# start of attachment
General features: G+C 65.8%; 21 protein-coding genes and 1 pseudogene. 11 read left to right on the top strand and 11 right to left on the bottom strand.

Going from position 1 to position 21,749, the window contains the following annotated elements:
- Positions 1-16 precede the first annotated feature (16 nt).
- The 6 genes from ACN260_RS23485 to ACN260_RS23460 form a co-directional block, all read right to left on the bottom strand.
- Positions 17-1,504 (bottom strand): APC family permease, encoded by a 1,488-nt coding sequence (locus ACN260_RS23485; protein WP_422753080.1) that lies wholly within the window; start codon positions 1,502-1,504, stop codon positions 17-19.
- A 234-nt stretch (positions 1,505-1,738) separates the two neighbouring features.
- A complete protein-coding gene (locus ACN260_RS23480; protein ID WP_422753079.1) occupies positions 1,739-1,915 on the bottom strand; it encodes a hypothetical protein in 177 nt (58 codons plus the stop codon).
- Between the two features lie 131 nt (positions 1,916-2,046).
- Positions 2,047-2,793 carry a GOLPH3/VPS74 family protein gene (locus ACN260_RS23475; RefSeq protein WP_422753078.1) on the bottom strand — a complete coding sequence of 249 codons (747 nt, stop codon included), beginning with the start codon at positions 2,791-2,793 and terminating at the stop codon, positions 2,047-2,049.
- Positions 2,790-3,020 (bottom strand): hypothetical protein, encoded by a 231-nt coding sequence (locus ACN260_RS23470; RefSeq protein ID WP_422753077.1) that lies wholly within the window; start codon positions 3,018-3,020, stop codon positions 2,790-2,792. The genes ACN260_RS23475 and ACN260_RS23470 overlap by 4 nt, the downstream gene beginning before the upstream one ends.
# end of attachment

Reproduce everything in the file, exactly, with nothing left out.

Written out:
General features: G+C 65.8%; 21 protein-coding genes and 1 pseudogene. 11 read left to right on the top strand and 11 right to left on the bottom strand.

Going from position 1 to position 21,749, the window contains the following annotated elements:
- Positions 1-16 precede the first annotated feature (16 nt).
- The 6 genes from ACN260_RS23485 to ACN260_RS23460 form a co-directional block, all read right to left on the bottom strand.
- Positions 17-1,504 (bottom strand): APC family permease, encoded by a 1,488-nt coding sequence (locus ACN260_RS23485; protein WP_422753080.1) that lies wholly within the window; start codon positions 1,502-1,504, stop codon positions 17-19.
- A 234-nt stretch (positions 1,505-1,738) separates the two neighbouring features.
- A complete protein-coding gene (locus ACN260_RS23480; protein ID WP_422753079.1) occupies positions 1,739-1,915 on the bottom strand; it encodes a hypothetical protein in 177 nt (58 codons plus the stop codon).
- Between the two features lie 131 nt (positions 1,916-2,046).
- Positions 2,047-2,793 carry a GOLPH3/VPS74 family protein gene (locus ACN260_RS23475; RefSeq protein WP_422753078.1) on the bottom strand — a complete coding sequence of 249 codons (747 nt, stop codon included), beginning with the start codon at positions 2,791-2,793 and terminating at the stop codon, positions 2,047-2,049.
- Positions 2,790-3,020 (bottom strand): hypothetical protein, encoded by a 231-nt coding sequence (locus ACN260_RS23470; RefSeq protein ID WP_422753077.1) that lies wholly within the window; start codon positions 3,018-3,020, stop codon positions 2,790-2,792. The genes ACN260_RS23475 and ACN260_RS23470 overlap by 4 nt, the downstream gene beginning before the upstream one ends.